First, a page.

The History Of Seismic Retrofit Guidelines In The United States
These guideline evolved from two separate branches. The first branch was started in 1994 with the publication of the The Seismic Retrofit Guidelines for Existing Building and it is the source of most of the guidelines. Its current iteration can be found in Appendix Chapter A3 of the International Existing Building Code. There was a break in continuity when the chairperson of that committee, Jim Russel, told me he wanted to start over from scratch because of its many deficiencies and asked that I be a member of another committee he chaired that wrote Standard Plan A which was published in circa 2006 and revised in 2008. Standard Plan A is the primary source for FEMA DR-4193-RA2 Earthquake Strengthening of Cripple Walls in Wood Frame Buildings which is remarkably similar to FEMA P-1100: Vulnerability – Based Seismic Assessment and Retrofit of One and Two-Story Dwellings.
Except for these two guidelines that are based on Standard Plan A, all the other guidelines are rooted in The Seismic Retrofit Guidelines for Existing Buildings.
Here are all the guidelines and related material I know about.
Appendix Chapter A3 of the International Existing Building Code
Los Angeles Department of Building and Safety Standard Plan Number 1
Project Impact – The Retrofit Guidelines for the City of Seattle
FEMA DR-4193-RA2 Earthquake Strengthening of Cripple Walls in Wood Frame Buildings.
FEMA P-50-1 Seismic Retrofit Guidelines for Detached, Single-Family, Wood-Frame Dwellings
PEER Quantifying the Performance of
Retrofit of Cripple Walls and Sill Anchorage in Single Family Wood-Frame Buildings” (this appears to be some research that was used in the development of FEMA P-1100 and FEMA DR-41930RA2.
I am often asked “How big of an earthquake will my house withstand?” Retrofit designs are based on anticipated ground acceleration (g), not the Richter or Modified Mercalli scales.
Seismic retrofit designs use the Base Shear formula, which measures the amount of earthquake-generated shear force measured in Gs’ that will accelerate under the house. This force is determined by multiplying the expected ground acceleration (Gs’) by the weight of the building. The product equals the amount of earthquake force that will strike the house, measured in pounds.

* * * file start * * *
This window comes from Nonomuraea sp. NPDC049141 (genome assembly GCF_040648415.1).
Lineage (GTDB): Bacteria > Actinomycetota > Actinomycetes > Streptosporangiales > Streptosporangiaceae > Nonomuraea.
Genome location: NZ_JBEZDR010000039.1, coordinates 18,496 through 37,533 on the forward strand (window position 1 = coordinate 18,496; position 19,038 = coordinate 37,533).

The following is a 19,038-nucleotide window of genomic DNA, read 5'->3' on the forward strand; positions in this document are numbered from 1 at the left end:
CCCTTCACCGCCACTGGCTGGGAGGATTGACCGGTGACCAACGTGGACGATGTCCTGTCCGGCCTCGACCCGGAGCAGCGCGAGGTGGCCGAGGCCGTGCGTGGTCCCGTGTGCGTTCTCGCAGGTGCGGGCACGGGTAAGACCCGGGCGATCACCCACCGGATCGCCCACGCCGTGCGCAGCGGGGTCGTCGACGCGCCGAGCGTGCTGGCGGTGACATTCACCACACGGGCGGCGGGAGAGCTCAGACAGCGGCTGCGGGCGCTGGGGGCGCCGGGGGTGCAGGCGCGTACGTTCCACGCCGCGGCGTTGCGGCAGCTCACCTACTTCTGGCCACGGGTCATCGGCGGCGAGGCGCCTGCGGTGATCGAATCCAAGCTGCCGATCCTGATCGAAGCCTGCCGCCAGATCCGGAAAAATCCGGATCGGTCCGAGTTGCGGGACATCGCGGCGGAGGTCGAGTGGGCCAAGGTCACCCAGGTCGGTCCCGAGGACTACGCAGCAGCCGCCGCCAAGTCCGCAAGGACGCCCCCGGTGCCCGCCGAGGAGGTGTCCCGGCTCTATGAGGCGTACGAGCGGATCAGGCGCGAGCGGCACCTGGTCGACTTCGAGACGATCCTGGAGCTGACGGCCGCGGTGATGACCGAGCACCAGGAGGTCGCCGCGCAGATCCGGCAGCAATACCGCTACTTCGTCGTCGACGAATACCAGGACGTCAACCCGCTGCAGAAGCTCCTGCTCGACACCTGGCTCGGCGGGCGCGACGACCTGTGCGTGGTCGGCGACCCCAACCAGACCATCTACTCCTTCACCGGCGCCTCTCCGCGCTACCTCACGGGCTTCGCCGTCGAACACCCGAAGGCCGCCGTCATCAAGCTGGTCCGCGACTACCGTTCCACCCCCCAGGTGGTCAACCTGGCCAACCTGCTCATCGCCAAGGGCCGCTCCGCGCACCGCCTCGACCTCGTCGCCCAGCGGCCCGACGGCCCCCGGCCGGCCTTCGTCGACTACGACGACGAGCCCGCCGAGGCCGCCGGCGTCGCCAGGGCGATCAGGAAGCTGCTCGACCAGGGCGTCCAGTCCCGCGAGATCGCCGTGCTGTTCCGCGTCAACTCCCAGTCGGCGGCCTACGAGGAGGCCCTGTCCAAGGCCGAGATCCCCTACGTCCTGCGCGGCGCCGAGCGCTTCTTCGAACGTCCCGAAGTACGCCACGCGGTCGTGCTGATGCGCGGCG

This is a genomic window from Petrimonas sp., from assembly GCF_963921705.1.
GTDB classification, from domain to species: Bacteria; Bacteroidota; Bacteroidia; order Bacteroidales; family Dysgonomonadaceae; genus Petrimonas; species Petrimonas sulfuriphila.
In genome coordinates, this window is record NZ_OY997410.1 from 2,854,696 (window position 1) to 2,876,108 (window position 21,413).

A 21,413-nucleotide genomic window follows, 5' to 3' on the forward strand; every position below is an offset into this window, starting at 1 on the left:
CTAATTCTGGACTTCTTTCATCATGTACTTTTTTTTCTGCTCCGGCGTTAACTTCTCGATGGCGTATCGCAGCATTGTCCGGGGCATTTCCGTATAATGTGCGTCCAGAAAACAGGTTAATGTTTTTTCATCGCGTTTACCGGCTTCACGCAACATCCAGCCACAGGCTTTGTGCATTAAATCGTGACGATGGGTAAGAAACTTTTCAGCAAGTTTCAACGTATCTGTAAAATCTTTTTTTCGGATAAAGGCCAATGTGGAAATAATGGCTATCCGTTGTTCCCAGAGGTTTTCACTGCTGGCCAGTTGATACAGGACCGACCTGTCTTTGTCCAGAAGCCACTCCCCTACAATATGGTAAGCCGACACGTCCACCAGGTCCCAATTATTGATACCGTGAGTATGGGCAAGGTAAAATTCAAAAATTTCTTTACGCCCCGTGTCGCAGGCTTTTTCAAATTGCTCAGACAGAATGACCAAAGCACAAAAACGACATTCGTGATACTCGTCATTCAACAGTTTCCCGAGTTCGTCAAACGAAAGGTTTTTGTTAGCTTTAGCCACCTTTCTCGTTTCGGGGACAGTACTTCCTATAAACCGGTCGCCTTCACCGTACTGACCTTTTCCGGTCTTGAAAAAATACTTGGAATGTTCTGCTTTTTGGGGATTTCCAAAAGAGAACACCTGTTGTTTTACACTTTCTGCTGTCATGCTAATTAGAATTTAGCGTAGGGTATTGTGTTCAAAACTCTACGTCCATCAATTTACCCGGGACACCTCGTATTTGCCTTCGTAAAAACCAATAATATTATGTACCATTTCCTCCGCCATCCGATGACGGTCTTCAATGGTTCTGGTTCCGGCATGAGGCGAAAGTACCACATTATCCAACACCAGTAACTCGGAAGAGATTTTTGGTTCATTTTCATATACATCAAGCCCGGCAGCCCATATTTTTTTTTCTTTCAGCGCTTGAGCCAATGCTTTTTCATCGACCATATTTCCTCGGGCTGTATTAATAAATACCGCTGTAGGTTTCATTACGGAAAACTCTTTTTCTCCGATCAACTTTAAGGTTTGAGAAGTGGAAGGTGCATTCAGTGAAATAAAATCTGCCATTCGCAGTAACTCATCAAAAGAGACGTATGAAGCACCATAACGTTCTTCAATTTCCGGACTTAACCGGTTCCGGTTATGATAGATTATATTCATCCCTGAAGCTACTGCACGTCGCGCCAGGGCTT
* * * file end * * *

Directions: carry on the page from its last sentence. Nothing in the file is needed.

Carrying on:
There is no set amount for the anticipated ground acceleration. Los Angeles anticipates a different base shear than does the California Building Code. The International Existing Code recognizes yet a different ground acceleration. In light of this, it is always best to use a base shear that is tailored to your geographic region. In the Bay Area’s case, this would mean using the base shear found in Standard Plan A, though as you will see using 75% of Standard Plan A’s ground acceleration is quite rational.
Retrofit Design Provision for New Buildings and the California Building Code.
CURRENT CODE for NEW CONSTRUCTION
Single Story V=0.17W
Two story V=0.19W
Three Story V= 0.20W
City of Los Angeles Retrofit Guidelines
V = 0.143
Retrofit Design Provisions in the 2013 International Existing and Historic Building Codes
“The details and prescriptive provisions herein (the building code) are not intended to be the only acceptable strengthening methods permitted. Alternative details and methods may be used where approved by the code official
Designs shall be in accordance with all requirements of the building code, except that the base shear may be taken as 75 percent of those specified in the building code.”
SECTION 8-706 LATERAL LOAD REGULATIONS
“The forces need not exceed 0.75 times the seismic forces prescribed by the regular code requirements.”